An Improbable Life by Trevor McDonald
Sir Trevor McDonald is an extraordinary man - and he has led an improbable life. Now in his 80th year, he is known and loved by people the world over for his humility, charm and natural ease. As a natural storyteller and communicator, he has few equals. In this book, Sir Trevor recounts his personal experience of world events and interviews with globally famous - or notorious - figures. He has witnessed war and death and risked his own life to meet and talk with despots and liberators. We read about his first trip to South Africa, and obtaining the first British television interview with Nelson Mandela; his reflections on the Windrush generation; and experiencing Barack Obama's momentous inauguration as President of the USA. We are also present at his dramatic meetings with Saddam Hussein (the first and only one by a British television correspondent) and Muammar Gaddafi.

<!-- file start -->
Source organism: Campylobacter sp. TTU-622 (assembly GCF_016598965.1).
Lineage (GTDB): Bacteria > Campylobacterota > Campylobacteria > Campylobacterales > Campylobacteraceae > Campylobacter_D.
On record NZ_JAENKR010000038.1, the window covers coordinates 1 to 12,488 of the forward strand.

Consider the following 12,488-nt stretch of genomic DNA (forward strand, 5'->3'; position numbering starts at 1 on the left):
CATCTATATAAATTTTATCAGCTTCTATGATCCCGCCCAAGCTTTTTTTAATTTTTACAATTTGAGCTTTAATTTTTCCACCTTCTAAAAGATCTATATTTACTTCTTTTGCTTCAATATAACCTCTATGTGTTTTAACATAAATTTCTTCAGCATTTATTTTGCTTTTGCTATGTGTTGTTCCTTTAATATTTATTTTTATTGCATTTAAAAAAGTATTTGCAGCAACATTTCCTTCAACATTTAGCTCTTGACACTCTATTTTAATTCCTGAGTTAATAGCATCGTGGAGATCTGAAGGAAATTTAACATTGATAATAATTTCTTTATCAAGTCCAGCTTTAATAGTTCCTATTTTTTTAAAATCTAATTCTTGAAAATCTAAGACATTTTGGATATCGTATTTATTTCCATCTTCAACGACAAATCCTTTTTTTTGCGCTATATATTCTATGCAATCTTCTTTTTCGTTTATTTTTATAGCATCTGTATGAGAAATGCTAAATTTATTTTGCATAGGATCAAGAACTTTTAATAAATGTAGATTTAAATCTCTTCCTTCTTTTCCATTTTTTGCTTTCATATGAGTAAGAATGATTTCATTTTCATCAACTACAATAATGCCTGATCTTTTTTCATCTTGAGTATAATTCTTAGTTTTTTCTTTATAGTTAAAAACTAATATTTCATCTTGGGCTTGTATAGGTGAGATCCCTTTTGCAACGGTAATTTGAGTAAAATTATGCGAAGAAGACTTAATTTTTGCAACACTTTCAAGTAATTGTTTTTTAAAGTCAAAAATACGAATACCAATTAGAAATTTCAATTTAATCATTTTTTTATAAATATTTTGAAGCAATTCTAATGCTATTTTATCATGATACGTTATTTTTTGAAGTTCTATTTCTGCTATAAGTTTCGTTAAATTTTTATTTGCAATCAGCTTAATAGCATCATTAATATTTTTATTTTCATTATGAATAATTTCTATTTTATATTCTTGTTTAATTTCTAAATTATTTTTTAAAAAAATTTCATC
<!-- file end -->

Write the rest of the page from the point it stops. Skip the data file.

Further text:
Under Fire: Black Britain in Wartime 1939-45 by Stephen Bourne
During the Second World War all British citizens were called upon to do their part for their country. Despite facing the discriminatory 'colour bar', many black civilians were determined to contribute to the war effort where they could, volunteering as air-raid wardens, fire-fighters, stretcher-bearers and first-aiders. Meanwhile, black servicemen and women, many of them volunteers from places as far away as Trinidad, Jamaica, Guyana and Nigeria, risked their lives fighting for the Mother Country in the air, at sea and on land. In 'Under Fire', Stephen Bourne draws on first-hand testimonies to tell the whole story of Britain's black community during the Second World War, shedding light on a wealth of experiences from evacuees to entertainers, government officials, prisoners of war and community leaders.